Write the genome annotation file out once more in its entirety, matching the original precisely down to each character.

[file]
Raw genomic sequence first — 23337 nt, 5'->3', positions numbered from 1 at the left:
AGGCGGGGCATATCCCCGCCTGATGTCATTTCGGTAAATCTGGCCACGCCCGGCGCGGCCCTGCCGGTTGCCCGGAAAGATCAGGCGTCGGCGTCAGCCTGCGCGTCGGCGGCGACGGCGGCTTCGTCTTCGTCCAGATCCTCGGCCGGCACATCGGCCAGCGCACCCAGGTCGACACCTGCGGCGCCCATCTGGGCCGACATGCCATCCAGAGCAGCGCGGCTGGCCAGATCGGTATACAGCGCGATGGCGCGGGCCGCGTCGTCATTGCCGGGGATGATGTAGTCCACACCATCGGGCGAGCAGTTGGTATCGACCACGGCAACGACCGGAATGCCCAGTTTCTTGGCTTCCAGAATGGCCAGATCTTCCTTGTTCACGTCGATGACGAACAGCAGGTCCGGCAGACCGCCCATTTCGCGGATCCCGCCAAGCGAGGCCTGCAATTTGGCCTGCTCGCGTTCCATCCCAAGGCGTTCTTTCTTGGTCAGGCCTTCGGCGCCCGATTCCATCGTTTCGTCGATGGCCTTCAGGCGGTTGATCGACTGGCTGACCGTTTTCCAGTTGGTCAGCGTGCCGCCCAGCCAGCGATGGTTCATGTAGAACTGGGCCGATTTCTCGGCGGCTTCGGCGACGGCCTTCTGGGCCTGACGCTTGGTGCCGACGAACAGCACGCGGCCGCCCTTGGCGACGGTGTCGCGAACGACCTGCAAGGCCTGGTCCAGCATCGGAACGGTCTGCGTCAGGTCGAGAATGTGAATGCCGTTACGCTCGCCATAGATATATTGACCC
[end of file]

Raw genomic sequence first — 23337 nt, 5'->3', positions numbered from 1 at the left:
AGGCGGGGCATATCCCCGCCTGATGTCATTTCGGTAAATCTGGCCACGCCCGGCGCGGCCCTGCCGGTTGCCCGGAAAGATCAGGCGTCGGCGTCAGCCTGCGCGTCGGCGGCGACGGCGGCTTCGTCTTCGTCCAGATCCTCGGCCGGCACATCGGCCAGCGCACCCAGGTCGACACCTGCGGCGCCCATCTGGGCCGACATGCCATCCAGAGCAGCGCGGCTGGCCAGATCGGTATACAGCGCGATGGCGCGGGCCGCGTCGTCATTGCCGGGGATGATGTAGTCCACACCATCGGGCGAGCAGTTGGTATCGACCACGGCAACGACCGGAATGCCCAGTTTCTTGGCTTCCAGAATGGCCAGATCTTCCTTGTTCACGTCGATGACGAACAGCAGGTCCGGCAGACCGCCCATTTCGCGGATCCCGCCAAGCGAGGCCTGCAATTTGGCCTGCTCGCGTTCCATCCCAAGGCGTTCTTTCTTGGTCAGGCCTTCGGCGCCCGATTCCATCGTTTCGTCGATGGCCTTCAGGCGGTTGATCGACTGGCTGACCGTTTTCCAGTTGGTCAGCGTGCCGCCCAGCCAGCGATGGTTCATGTAGAACTGGGCCGATTTCTCGGCGGCTTCGGCGACGGCCTTCTGGGCCTGACGCTTGGTGCCGACGAACAGCACGCGGCCGCCCTTGGCGACGGTGTCGCGAACGACCTGCAAGGCCTGGTCCAGCATCGGAACGGTCTGCGTCAGGTCGAGAATGTGAATGCCGTTACGCTCGCCATAGATATATTGACCC